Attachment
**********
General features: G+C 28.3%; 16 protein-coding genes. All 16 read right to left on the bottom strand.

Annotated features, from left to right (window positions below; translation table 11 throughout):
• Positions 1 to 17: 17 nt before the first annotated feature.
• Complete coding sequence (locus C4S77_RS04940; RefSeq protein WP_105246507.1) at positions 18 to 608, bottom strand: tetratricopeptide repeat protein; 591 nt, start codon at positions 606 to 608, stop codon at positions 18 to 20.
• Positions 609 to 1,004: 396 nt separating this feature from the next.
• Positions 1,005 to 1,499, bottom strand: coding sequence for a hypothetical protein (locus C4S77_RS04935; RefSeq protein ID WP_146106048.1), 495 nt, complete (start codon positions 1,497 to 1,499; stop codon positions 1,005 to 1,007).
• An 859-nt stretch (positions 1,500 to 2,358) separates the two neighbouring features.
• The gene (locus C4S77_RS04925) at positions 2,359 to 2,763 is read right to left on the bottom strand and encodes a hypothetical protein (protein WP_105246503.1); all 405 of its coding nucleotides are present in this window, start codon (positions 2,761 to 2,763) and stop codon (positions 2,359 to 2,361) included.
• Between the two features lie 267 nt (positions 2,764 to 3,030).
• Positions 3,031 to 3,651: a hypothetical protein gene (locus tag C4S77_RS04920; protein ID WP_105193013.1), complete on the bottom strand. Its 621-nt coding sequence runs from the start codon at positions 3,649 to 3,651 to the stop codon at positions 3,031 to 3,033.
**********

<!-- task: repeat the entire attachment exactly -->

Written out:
General features: G+C 28.3%; 16 protein-coding genes. All 16 read right to left on the bottom strand.

Annotated features, from left to right (window positions below; translation table 11 throughout):
• Positions 1 to 17: 17 nt before the first annotated feature.
• Complete coding sequence (locus C4S77_RS04940; RefSeq protein WP_105246507.1) at positions 18 to 608, bottom strand: tetratricopeptide repeat protein; 591 nt, start codon at positions 606 to 608, stop codon at positions 18 to 20.
• Positions 609 to 1,004: 396 nt separating this feature from the next.
• Positions 1,005 to 1,499, bottom strand: coding sequence for a hypothetical protein (locus C4S77_RS04935; RefSeq protein ID WP_146106048.1), 495 nt, complete (start codon positions 1,497 to 1,499; stop codon positions 1,005 to 1,007).
• An 859-nt stretch (positions 1,500 to 2,358) separates the two neighbouring features.
• The gene (locus C4S77_RS04925) at positions 2,359 to 2,763 is read right to left on the bottom strand and encodes a hypothetical protein (protein WP_105246503.1); all 405 of its coding nucleotides are present in this window, start codon (positions 2,761 to 2,763) and stop codon (positions 2,359 to 2,361) included.
• Between the two features lie 267 nt (positions 2,764 to 3,030).
• Positions 3,031 to 3,651: a hypothetical protein gene (locus tag C4S77_RS04920; protein ID WP_105193013.1), complete on the bottom strand. Its 621-nt coding sequence runs from the start codon at positions 3,649 to 3,651 to the stop codon at positions 3,031 to 3,033.